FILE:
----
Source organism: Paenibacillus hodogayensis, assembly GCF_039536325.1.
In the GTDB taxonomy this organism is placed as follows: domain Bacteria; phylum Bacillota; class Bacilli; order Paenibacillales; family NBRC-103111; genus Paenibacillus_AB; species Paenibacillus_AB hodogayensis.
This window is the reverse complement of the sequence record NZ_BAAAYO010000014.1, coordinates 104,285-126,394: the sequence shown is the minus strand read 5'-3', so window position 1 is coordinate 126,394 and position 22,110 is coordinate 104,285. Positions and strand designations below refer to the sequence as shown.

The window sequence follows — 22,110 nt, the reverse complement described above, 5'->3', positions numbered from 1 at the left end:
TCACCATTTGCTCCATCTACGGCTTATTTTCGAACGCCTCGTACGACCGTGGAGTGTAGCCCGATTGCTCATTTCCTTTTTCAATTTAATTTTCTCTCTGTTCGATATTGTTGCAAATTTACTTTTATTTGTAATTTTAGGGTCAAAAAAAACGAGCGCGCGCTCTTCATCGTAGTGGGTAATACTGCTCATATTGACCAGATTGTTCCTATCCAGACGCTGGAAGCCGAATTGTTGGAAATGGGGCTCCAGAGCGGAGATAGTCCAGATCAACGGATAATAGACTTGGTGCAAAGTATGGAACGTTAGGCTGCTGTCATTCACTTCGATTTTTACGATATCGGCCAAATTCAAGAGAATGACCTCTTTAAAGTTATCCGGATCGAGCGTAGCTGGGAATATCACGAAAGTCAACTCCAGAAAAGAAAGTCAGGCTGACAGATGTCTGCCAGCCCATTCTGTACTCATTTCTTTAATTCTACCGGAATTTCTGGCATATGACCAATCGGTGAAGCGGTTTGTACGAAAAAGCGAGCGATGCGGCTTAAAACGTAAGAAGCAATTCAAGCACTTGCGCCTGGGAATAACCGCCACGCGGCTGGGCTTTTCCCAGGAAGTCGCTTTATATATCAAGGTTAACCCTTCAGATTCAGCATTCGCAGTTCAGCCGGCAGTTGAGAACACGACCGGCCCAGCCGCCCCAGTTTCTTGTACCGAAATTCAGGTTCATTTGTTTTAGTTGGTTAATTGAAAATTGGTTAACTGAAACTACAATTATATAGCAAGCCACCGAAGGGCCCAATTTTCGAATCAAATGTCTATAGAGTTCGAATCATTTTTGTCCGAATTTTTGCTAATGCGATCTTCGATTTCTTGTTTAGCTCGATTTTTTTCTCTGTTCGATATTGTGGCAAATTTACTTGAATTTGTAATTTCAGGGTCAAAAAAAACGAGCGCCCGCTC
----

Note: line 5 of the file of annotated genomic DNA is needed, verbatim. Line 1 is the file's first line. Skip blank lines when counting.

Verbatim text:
TCACCATTTGCTCCATCTACGGCTTATTTTCGAACGCCTCGTACGACCGTGGAGTGTAGCCCGATTGCTCATTTCCTTTTTCAATTTAATTTTCTCTCTGTTCGATATTGTTGCAAATTTACTTTTATTTGTAATTTTAGGGTCAAAAAAAACGAGCGCGCGCTCTTCATCGTAGTGGGTAATACTGCTCATATTGACCAGATTGTTCCTATCCAGACGCTGGAAGCCGAATTGTTGGAAATGGGGCTCCAGAGCGGAGATAGTCCAGATCAACGGATAATAGACTTGGTGCAAAGTATGGAACGTTAGGCTGCTGTCATTCACTTCGATTTTTACGATATCGGCCAAATTCAAGAGAATGACCTCTTTAAAGTTATCCGGATCGAGCGTAGCTGGGAATATCACGAAAGTCAACTCCAGAAAAGAAAGTCAGGCTGACAGATGTCTGCCAGCCCATTCTGTACTCATTTCTTTAATTCTACCGGAATTTCTGGCATATGACCAATCGGTGAAGCGGTTTGTACGAAAAAGCGAGCGATGCGGCTTAAAACGTAAGAAGCAATTCAAGCACTTGCGCCTGGGAATAACCGCCACGCGGCTGGGCTTTTCCCAGGAAGTCGCTTTATATATCAAGGTTAACCCTTCAGATTCAGCATTCGCAGTTCAGCCGGCAGTTGAGAACACGACCGGCCCAGCCGCCCCAGTTTCTTGTACCGAAATTCAGGTTCATTTGTTTTAGTTGGTTAATTGAAAATTGGTTAACTGAAACTACAATTATATAGCAAGCCACCGAAGGGCCCAATTTTCGAATCAAATGTCTATAGAGTTCGAATCATTTTTGTCCGAATTTTTGCTAATGCGATCTTCGATTTCTTGTTTAGCTCGATTTTTTTCTCTGTTCGATATTGTGGCAAATTTACTTGAATTTGTAATTTCAGGGTCAAAAAAAACGAGCGCCCGCTC